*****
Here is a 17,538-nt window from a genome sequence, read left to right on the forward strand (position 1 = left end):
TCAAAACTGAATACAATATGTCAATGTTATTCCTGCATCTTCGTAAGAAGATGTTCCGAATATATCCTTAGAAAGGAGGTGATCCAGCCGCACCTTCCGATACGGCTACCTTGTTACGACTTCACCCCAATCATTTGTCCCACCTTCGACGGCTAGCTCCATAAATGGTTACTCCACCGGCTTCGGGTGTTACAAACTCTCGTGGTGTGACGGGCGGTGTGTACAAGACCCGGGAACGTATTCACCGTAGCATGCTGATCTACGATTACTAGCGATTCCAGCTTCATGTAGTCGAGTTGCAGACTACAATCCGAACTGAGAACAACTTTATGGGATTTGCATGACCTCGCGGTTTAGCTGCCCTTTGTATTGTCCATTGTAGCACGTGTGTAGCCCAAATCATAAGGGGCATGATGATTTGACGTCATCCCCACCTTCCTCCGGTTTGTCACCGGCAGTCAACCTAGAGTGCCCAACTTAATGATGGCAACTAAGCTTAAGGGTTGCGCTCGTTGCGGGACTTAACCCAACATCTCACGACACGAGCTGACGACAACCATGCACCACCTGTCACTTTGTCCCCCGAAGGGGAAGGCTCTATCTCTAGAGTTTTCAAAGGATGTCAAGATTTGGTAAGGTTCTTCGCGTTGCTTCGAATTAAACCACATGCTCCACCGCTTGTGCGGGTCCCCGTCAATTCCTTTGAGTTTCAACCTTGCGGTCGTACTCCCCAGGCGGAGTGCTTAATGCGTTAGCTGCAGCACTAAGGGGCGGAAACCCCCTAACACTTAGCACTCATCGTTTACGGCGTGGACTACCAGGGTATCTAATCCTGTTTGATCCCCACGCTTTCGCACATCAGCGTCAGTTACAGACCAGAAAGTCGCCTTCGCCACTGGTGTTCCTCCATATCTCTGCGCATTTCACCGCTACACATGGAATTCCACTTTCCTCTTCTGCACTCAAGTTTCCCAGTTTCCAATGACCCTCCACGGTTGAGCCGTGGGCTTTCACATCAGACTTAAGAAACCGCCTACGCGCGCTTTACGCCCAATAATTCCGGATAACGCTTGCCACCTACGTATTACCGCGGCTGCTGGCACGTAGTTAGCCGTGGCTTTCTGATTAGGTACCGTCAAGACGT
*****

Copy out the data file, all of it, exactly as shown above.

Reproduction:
Here is a 17,538-nt window from a genome sequence, read left to right on the forward strand (position 1 = left end):
TCAAAACTGAATACAATATGTCAATGTTATTCCTGCATCTTCGTAAGAAGATGTTCCGAATATATCCTTAGAAAGGAGGTGATCCAGCCGCACCTTCCGATACGGCTACCTTGTTACGACTTCACCCCAATCATTTGTCCCACCTTCGACGGCTAGCTCCATAAATGGTTACTCCACCGGCTTCGGGTGTTACAAACTCTCGTGGTGTGACGGGCGGTGTGTACAAGACCCGGGAACGTATTCACCGTAGCATGCTGATCTACGATTACTAGCGATTCCAGCTTCATGTAGTCGAGTTGCAGACTACAATCCGAACTGAGAACAACTTTATGGGATTTGCATGACCTCGCGGTTTAGCTGCCCTTTGTATTGTCCATTGTAGCACGTGTGTAGCCCAAATCATAAGGGGCATGATGATTTGACGTCATCCCCACCTTCCTCCGGTTTGTCACCGGCAGTCAACCTAGAGTGCCCAACTTAATGATGGCAACTAAGCTTAAGGGTTGCGCTCGTTGCGGGACTTAACCCAACATCTCACGACACGAGCTGACGACAACCATGCACCACCTGTCACTTTGTCCCCCGAAGGGGAAGGCTCTATCTCTAGAGTTTTCAAAGGATGTCAAGATTTGGTAAGGTTCTTCGCGTTGCTTCGAATTAAACCACATGCTCCACCGCTTGTGCGGGTCCCCGTCAATTCCTTTGAGTTTCAACCTTGCGGTCGTACTCCCCAGGCGGAGTGCTTAATGCGTTAGCTGCAGCACTAAGGGGCGGAAACCCCCTAACACTTAGCACTCATCGTTTACGGCGTGGACTACCAGGGTATCTAATCCTGTTTGATCCCCACGCTTTCGCACATCAGCGTCAGTTACAGACCAGAAAGTCGCCTTCGCCACTGGTGTTCCTCCATATCTCTGCGCATTTCACCGCTACACATGGAATTCCACTTTCCTCTTCTGCACTCAAGTTTCCCAGTTTCCAATGACCCTCCACGGTTGAGCCGTGGGCTTTCACATCAGACTTAAGAAACCGCCTACGCGCGCTTTACGCCCAATAATTCCGGATAACGCTTGCCACCTACGTATTACCGCGGCTGCTGGCACGTAGTTAGCCGTGGCTTTCTGATTAGGTACCGTCAAGACGT